In 2012, Pampers released a short television-aired advertisement which was designed to appeal to the mothering audience by poking fun at fathers. Clips of dads being portrayed as incompetent and labelled ‘fumbling parents’ didn’t go down well with the male audience; along with a fair proportion of the female. Gender stereotyping led Pampers to believe that their primary commercial targets were women and that they generally found the schadenfreudeof demeaning their husbands as comical.  Unfortunately their market research didn’t stretch to discovering that 1 in 3 fathers are now stay-at-home dads and they had effectively alienated between 30% and 50% of their potential demographic. Huggies meanwhile, rubbed their hands together with glee in the background with their perfectly PC campaigns.

It’s almost expected that companies are going to make mistakes every now and again, no matter what their size.  But what doesn’t sit well is when the European Commission dabbles with marketing and gets its fingers burnt by a monumental flame.  Established more than half a century ago, the Brussels-based board of 28 members and 25,000 staff is the executive body of the European Union. Charged with the daily running of almost 30 European countries, this isn’t an entity you expect to fall victim to silly mistakes.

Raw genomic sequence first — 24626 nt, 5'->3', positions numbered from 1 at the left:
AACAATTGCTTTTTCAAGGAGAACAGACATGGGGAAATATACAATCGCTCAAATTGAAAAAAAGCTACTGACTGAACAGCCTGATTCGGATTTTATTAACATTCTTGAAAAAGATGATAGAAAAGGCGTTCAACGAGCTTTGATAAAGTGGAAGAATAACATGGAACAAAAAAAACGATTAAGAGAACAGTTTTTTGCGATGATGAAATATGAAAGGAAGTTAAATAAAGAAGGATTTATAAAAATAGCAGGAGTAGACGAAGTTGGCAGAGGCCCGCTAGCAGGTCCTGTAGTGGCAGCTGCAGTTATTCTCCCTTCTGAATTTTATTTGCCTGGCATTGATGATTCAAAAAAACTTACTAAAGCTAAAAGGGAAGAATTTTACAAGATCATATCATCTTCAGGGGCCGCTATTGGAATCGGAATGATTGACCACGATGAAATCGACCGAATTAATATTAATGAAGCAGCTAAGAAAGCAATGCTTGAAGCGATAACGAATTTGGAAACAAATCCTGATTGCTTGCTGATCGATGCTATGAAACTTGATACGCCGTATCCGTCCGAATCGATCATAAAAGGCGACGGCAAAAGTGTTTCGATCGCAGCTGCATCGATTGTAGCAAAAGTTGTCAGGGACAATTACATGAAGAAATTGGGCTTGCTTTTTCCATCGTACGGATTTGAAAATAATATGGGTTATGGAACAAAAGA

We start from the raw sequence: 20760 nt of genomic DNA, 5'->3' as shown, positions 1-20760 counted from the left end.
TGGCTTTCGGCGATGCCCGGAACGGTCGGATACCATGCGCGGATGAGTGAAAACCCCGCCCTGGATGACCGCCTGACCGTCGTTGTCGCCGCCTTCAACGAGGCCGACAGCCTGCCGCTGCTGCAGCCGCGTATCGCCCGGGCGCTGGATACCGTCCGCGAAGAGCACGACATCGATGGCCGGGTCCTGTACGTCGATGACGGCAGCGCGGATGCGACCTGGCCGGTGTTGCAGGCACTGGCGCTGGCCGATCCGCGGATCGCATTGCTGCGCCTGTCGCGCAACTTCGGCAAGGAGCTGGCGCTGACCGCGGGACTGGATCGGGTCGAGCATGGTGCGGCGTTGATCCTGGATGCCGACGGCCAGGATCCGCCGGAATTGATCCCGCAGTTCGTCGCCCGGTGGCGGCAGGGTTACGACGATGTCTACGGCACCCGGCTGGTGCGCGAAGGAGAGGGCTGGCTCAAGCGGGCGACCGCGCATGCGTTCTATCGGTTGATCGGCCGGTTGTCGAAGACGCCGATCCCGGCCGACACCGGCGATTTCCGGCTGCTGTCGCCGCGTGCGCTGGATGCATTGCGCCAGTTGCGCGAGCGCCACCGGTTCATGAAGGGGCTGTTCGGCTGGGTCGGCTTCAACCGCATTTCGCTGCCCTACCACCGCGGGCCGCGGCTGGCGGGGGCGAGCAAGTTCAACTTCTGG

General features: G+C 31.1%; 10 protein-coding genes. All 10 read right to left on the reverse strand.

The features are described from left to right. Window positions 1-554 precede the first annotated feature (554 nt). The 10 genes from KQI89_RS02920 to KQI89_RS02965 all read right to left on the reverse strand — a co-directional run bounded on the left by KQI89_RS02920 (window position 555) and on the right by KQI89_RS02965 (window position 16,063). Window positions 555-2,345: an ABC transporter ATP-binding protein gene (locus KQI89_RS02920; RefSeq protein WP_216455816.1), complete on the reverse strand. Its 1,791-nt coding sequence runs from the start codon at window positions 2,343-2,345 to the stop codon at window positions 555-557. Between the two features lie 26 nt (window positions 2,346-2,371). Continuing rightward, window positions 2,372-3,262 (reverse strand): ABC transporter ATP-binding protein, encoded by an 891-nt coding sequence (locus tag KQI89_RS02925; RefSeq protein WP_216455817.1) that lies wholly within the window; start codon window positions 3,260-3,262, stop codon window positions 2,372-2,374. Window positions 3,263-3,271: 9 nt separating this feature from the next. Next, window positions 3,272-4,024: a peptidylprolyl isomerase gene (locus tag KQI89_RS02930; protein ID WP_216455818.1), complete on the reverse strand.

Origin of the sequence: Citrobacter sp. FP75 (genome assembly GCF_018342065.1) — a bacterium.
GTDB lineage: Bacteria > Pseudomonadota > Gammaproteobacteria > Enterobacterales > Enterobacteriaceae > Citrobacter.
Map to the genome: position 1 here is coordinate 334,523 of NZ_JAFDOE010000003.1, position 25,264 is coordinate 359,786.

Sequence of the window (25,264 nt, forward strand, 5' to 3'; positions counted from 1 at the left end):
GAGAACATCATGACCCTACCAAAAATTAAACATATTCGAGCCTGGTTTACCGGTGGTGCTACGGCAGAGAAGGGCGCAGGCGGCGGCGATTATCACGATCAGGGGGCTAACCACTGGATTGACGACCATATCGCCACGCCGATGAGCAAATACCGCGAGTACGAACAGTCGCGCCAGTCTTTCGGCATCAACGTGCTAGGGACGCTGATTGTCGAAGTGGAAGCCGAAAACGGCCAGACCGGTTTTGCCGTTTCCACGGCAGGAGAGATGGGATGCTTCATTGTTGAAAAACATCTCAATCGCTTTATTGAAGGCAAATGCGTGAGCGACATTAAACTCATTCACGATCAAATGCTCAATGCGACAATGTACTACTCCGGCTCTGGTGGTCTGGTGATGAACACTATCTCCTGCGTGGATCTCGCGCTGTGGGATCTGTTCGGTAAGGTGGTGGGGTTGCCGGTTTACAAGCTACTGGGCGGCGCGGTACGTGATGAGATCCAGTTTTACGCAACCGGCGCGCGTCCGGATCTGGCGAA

But that’s exactly what they did last year through their ‘Science: It’s A Girl Thing’ campaign. It was an effort intended to bring more females into the science and technology sectors, but they tried to do so through mass stereotypes and misogyny – leading many critics to question whether a single woman was consulted through the entire process.

Unequivocally aimed at a 100% female market, the ad made use of heavily make-upped beautiful women in stilettos and mini dresses. A questionable dance track overlaid images of women dancing, examining lipstick and playing to the camera and a male scientist.  Even the ‘i’ in ‘Science’ was replaced by a lipstick and the whole thing smacked of a parody – but there was nothing funny about it.  The EC were roundly attacked by critics and the video disappeared shortly after it was uploaded.

Even the gentlest inquiry of market research would have yielded instant dismissals of the campaign’s branding and would have saved the commission an incredibly red face at the launch ceremony. It’s an indicator that it doesn’t matter whether you’re a local café on the high street or an executive body responsible for the administration of a continent – marketing is marketing and it has to be done right.

Small businesses have smaller budgets to work with, but they also have more to lose. Getting off the ground with a damaged reputation is harder than repairing one with a billion dollar budget. Do your research, consult as widely as possible and make notes of the successes and failures of your industry. Laser target your demographic and find out what makes them tick, get a black book of what doesn’t fly and make sure that somebody else hasn’t done it before.

Marketing is an art in and of itself, take the time to dodge avoidable mistakes and build your success in layers of experience.

Paul Kilminster, of Print and Digital Associates,